Search results for 'Medical laws and legislation History' (try it on Scholar)

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  1.  9
    Jennifer Laws (2011). Crackpots and Basket-Cases: A History of Therapeutic Work and Occupation. History of the Human Sciences 24 (2):65-81.
    Despite the long history of beliefs about the therapeutic properties of work for people with mental ill health, rarely has therapeutic work itself been a focus for historical analysis. In this article, the development of a therapeutic work ethic (1813—1979) is presented, drawing particular attention to the changing character and quality of beliefs about therapeutic work throughout time. From hospital factories to radical ‘antipsychiatric’ communities, the article reveals the myriad forms of activities that have variously been considered fit work (...)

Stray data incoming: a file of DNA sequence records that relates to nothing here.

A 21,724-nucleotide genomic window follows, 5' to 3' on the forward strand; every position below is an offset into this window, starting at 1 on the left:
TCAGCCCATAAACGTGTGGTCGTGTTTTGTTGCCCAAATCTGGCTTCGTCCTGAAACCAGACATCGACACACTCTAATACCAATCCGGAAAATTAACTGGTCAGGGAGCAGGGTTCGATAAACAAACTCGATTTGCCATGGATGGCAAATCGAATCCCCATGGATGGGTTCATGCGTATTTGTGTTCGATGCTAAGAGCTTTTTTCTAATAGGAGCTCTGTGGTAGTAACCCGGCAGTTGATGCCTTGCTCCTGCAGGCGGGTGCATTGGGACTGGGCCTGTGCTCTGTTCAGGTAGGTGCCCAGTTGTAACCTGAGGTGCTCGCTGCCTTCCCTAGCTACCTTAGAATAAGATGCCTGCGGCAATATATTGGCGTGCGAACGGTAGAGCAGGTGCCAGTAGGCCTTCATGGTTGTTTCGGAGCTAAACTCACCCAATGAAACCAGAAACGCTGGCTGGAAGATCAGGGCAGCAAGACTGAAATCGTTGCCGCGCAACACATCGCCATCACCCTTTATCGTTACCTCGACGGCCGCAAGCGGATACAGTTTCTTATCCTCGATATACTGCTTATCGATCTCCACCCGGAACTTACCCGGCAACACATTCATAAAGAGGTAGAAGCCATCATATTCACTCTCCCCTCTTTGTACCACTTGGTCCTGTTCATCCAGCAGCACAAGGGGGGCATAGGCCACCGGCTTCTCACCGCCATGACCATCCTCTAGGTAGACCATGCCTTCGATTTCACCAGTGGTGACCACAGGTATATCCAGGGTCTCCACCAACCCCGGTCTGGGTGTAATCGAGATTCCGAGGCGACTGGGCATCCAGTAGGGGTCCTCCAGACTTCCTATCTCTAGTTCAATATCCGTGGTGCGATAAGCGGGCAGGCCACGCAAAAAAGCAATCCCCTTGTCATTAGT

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  2. Carleton B. Chapman (1984). Physicians, Law, and Ethics. New York University Press.
     
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  3. Chester R. Burns (ed.) (1977). Legacies in Law and Medicine. Science History Publications.
     
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  4.  1
    Adolf Laufs & Bernd-Rüdiger Kern (eds.) (2006). Humaniora: Medizin - Recht - Geschichte: Festschrift für Adolf Laufs Zum 70. Geburtstag. Springer.
    Womit beschäftigt sich die medizinische Wissenschaft? Ich verstehe ja natürlich nichts davon, aber sie beschäftigt sich doch mit dem Menschen. Und die Juristerei, die Gesetzgebung und Rechtsprechung? Auch mit dem Menschen.
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  5.  19
    David J. Rothman (2003). Strangers at the Bedside: A History of How Law and Bioethics Transformed Medical Decision Making. Aldinetransaction.